ES TRADERS: Interested In Tick Size Change?

Discussion in 'Index Futures' started by julian0625, Apr 9, 2011.

Should the CME Change The S&P 500 EMINI Tick Size to Dimes Like the Pit Contract?

  1. Yes!

    27 vote(s)
  2. No.

    17 vote(s)
  1. I started trading the ES back in the early 2009 era, coming out of the decline of 08'. Back then, the S&P emini was still very volatile, and it was normally moving through ticks and levels very quickly.

    However, as volatility has declined, the ranges in the S&P emini have also contracted, making it hard to move through bids and offers because of the HUGE liquidity the emini has. This makes it harder for breakouts to happen, and allows for more frequent stop runs.

    Now, I LOVE trading the ES, but on days of low volume like last week, the ES just feels like it is wading slowly through a huge puddle of mud...

    The s&p pit traded contract trades in dimes (0.10, or 10 ticks a point). And therefore as much larger ranges in terms of ticks.

    So my suggestion is I guess, why don't we change the emini's tick size to 0.10 like the pit traded contract? We would see more volatility, and better price discovery!

    This would also allow for better spreading between the NQ and YM because of the similar tick sizes, bringing more volume into those contracts as well!

    The s&p emini has enough liquidity to transition to a different tick size, and I think it would bring benefit to the exchange, volume wise, as more speculators would play the market, as more volatility would be created.

    So all you ES traders! What do you think? Remember, the NQ tick size used to be halves, but because of CUSTOMER DEMAND, they changed it to quarters.

    If traders are for this, we could create a petition of sorts and potentially change the emini for the better!!!

    Post your thoughts and vote!
  2. Would love to see something happen to where the effective spread between bid and ask on the ES is the equivalent of the .01 bid-ask spread on the SPY.
  3. trade YM
  4. I do, I trade all 4 major index futures. HOWEVER:

    If I send an order of 30+ cars into the YM, I'll get slippage. Definitely wouldn't see that if the ES changed to dimes.

    Plus, if they do change the ES tick size, there will be more spreading between the YM and the ES, bringing for volume to both. Same with the NQ.

    The better price discovery in the ES, the better it is for ALL index futures.
  5. Handle123


    When I started day trading the big S&P500 in 1985, it traded in nickels at $25 a tic, daily range was 2-4 points. You needed $25,000 to day trade it and had to call broker who called the floor for your order. You simply learned how to trade and became a better all around trader.

    Just cause the trends are not like they were back a couple years, good traders learn to adapt. Or go to crude oil, that sucker moves big time and trades in pennies. The 6E runs well for big moves.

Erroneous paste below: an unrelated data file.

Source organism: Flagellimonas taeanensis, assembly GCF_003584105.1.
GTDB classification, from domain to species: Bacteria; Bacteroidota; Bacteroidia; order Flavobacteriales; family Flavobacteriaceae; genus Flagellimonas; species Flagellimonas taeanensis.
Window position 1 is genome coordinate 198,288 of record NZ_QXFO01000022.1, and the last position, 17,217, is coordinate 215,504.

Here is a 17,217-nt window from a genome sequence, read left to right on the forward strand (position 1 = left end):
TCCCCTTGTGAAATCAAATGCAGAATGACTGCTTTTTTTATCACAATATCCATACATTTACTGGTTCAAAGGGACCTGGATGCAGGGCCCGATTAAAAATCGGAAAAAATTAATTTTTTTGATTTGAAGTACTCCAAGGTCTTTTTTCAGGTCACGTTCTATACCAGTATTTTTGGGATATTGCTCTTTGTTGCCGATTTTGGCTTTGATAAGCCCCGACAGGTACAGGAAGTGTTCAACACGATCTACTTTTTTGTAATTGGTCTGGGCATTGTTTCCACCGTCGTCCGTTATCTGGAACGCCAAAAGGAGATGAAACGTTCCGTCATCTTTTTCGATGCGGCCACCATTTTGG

You can always go to a smaller timeframe and trade more contracts.

    You are right, I would like a change of going back to what it was 25 years ago, didn't have so many whipsaws like now, market flowed better, today, too many underfunded traders get to play the game which causes stops to be run. Like shooting fish in a barrel, LOL.
  6. If it would be of benefit to those who conduct the most volume, the largest participants, it would of happened already.
  7. The large market participants only care about doing their business at a price with little or no slippage. The ES gives them this with its high liquidity. HOWEVER, if they changed the tick size, they would still be able to do this, in fact probably with better price discovery.

    Although I agree in some ways, I don't think it will affect the big boys that much. In fact, this tick size change would be geared more so to the speculators, and it should bring in more volume to every index future in theory.

    When the NQ changed tick size, it had no affect on the volume, in fact it helped it grow.
  8. Like Handle123 I started trading in the 80's. I also miss the smaller tick. I do a lot more analysis of limit order v. market order than I would otherwise.

    I remember when the eminis were a rumor. The way they got the market makers, i.e. liquidity providers, to buy in was to offer the larger spread. That's probably not needed anymore, but I don't see it going back. When you think about it, a tick of .25 at 1300 is about equivalent to a tick of .05 at 260, so it really is not that far out of line.
  9. Also!

    The s&p 500 emini is normally what drives the other indexes. If we could reduce the tick size, it would be easier for breakouts to occur, as levels would be reduced faster. This in turn would create an easier trending contract.
  10. Something is missing here...who cares about the range when you can trade 10 contracts and make $500 with just ES Point gained...the ability to scale up in the ES is key
    #10     Apr 10, 2011